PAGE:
As has become traditional in every general election campaign this decade, Conservatives have sought to blame many issues on the last Labour government, and on Gordon Brown in particular. Critics have argued this is increasingly laughable as we approach ten years since Brown left office, but in fact the fault lies with him for a number of problems we still face as a country today:
- The global financial crash. To this day, people argue the crash was caused by Labour over-spending in government. While this isn’t strictly true, matters weren’t helped by Tony Blair and Gordon Brown’s light-touch approach to the City, and they certainly weren’t helped by Brown gleefully selling sub-prime mortgages to property buyers across the United States for a joke while serving as Chancellor.
- Decreasing police numbers and increasing terror attacks and violent crime. Many claim Conservatives have been cutting police numbers themselves, but the vast majority of the 21,000 who have left the force since 2010 did so of their own volition, after Brown started prank calling individual stations across the country, demoralising the officers on the other end by saying, ‘You’re an idiot,’ and hanging up. Similarly, he has been calling a number of terror suspects throughout the UK, Islamist and white supremacist alike, saying, ‘[The West]/[The Qur’an] said you’re an idiot,’ and hanging up. Not to mention his newfound hobby of walking the streets of London and handing out knives to teenagers.
- Doctor Who going off a bit in 2011. With nothing to do, Brown started creeping into former showrunner Steven Moffat’s house and distracting him when he was trying to write. Moffat scrambled desperately to complete a coherent Series 6 in spite of this new strain on his time, but in the end it was too much. Instead we got a frenetic and self-referential roller-coaster of style over substance, with a number of important emotional beats skipped over throughout, and far too many glib wisecracks to keep us invested in our main characters as real people. Speaking to the press at the time, Moffat maintained, ‘You don’t understand! Gordon Brown kept climbing on my ceiling and dropping lamps on my head!’ but these remarks were uniformly disbelieved and never printed.
- The contestants allowed on Strictly each year despite having professional training in dance already. Brown travels by night to BBC Broadcasting House once a year, paying for the chance to intervene in the line-up producers hope to book. He routinely inserts artists and entertainers with at least some dance training at the expense of less talented dancers, making for more impressive but less funny television. Dancers he rejected include: Anthony Daniels in character as C-3PO, the remains of Dolly the Sheep, and Gillian Duffy (‘Is that a fucking joke?’ bellowed Brown).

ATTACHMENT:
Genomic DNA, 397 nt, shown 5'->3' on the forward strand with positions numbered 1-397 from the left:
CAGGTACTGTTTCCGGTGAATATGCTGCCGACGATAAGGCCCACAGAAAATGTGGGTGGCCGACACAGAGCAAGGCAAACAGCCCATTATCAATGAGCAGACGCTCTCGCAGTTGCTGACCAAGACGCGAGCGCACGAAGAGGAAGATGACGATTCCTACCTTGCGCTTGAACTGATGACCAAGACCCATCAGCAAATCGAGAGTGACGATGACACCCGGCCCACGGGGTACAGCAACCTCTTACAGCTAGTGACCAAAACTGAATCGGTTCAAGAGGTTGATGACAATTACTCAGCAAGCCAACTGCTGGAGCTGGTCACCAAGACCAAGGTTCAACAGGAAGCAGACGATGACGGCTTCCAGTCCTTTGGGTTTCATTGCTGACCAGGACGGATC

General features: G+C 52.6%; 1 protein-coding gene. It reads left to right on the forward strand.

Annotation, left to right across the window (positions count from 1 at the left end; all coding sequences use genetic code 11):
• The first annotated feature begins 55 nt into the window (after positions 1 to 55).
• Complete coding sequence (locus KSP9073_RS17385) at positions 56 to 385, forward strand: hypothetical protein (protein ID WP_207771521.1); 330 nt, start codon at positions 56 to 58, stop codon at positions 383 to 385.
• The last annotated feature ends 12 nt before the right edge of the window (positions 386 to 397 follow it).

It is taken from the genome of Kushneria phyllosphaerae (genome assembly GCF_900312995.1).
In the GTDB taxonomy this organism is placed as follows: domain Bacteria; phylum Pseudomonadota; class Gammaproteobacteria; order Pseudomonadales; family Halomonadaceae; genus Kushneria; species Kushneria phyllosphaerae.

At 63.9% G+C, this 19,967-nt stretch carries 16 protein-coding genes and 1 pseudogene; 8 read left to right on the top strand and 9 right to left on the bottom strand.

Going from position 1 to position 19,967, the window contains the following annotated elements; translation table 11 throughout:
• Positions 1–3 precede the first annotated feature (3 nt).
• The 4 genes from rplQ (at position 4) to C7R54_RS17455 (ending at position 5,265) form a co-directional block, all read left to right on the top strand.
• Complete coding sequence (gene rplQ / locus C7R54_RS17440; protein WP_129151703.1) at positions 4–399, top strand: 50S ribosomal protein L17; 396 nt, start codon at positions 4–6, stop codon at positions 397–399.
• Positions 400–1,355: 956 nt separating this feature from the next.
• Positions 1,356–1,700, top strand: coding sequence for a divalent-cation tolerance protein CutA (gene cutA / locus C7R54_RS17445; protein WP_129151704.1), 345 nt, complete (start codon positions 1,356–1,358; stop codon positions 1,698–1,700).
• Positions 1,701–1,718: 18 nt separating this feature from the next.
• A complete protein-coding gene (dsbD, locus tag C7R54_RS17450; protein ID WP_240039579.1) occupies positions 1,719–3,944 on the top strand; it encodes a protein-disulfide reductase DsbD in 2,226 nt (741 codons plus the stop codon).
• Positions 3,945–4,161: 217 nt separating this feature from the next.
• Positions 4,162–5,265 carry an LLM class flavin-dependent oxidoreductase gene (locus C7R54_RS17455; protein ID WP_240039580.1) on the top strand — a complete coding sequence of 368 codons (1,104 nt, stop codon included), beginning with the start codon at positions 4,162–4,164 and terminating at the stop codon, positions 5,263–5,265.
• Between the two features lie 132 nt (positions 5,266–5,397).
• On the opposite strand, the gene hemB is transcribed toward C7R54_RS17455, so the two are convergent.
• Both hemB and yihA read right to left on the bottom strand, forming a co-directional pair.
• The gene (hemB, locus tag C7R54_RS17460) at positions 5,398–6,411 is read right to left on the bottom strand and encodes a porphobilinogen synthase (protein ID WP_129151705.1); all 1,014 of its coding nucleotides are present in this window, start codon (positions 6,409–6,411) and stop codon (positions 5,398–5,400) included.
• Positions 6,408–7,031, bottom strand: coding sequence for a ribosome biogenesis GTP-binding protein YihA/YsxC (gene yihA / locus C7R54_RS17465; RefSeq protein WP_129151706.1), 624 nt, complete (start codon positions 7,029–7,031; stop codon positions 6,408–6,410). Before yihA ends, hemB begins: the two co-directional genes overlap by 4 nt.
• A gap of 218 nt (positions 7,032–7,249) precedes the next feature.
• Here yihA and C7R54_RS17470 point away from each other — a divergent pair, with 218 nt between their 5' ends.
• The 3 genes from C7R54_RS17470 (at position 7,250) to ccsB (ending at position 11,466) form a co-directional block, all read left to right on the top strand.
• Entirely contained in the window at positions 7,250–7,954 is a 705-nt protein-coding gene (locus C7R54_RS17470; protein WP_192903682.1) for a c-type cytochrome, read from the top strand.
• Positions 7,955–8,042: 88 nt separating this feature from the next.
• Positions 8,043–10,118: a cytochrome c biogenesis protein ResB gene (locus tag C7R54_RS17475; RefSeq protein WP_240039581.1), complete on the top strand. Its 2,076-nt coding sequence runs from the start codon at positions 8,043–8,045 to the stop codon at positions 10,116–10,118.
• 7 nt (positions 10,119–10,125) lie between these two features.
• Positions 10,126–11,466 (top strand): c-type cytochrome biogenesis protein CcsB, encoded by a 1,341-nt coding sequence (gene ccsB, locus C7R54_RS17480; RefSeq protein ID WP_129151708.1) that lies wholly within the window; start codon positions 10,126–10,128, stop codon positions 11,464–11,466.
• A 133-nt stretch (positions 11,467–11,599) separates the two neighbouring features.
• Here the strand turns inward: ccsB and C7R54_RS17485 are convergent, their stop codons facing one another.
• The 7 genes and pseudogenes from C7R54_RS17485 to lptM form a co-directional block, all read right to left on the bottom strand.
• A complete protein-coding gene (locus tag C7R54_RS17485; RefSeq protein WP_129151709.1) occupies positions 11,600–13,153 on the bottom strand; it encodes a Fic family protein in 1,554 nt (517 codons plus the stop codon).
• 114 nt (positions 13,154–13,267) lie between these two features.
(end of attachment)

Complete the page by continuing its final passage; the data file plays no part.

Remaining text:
- Drops in educational standards over the last nine years. Not due to underinvestment in schools, but to Brown’s failure to cross his Ts in his letter to the mother of a dead serviceman. ‘If the UK Prime Minister of 2007-2010 doesn’t pay attention to spelling,’ many children born even since Brown left office ask, ‘why should we?’
- The Olympic Opening Ceremony. This actually went very well, but Brown had left office by then, hadn’t he?
- The Olympic Closing Ceremony. BROOOOOOOWN!
- Brexit. Not just his fault for losing in 2010 and enabling this unholy mess in the first place. If Brown hadn’t stopped Tony Blair switching Britain to the Euro, we would have become fully integrated by now and lost a distinct national identity that needed freeing from the European project. If it weren’t for Brown, cars would now drive on the right, English would have been replaced by a weird hybrid of French and German, and the Royals would all have been guillotined (with the exception of Prince Andrew, who would have been retained as a global envoy for his links to the business leaders, pizza chains and wealthy paedophiles the Western economy has been dependent on for the last 70 years).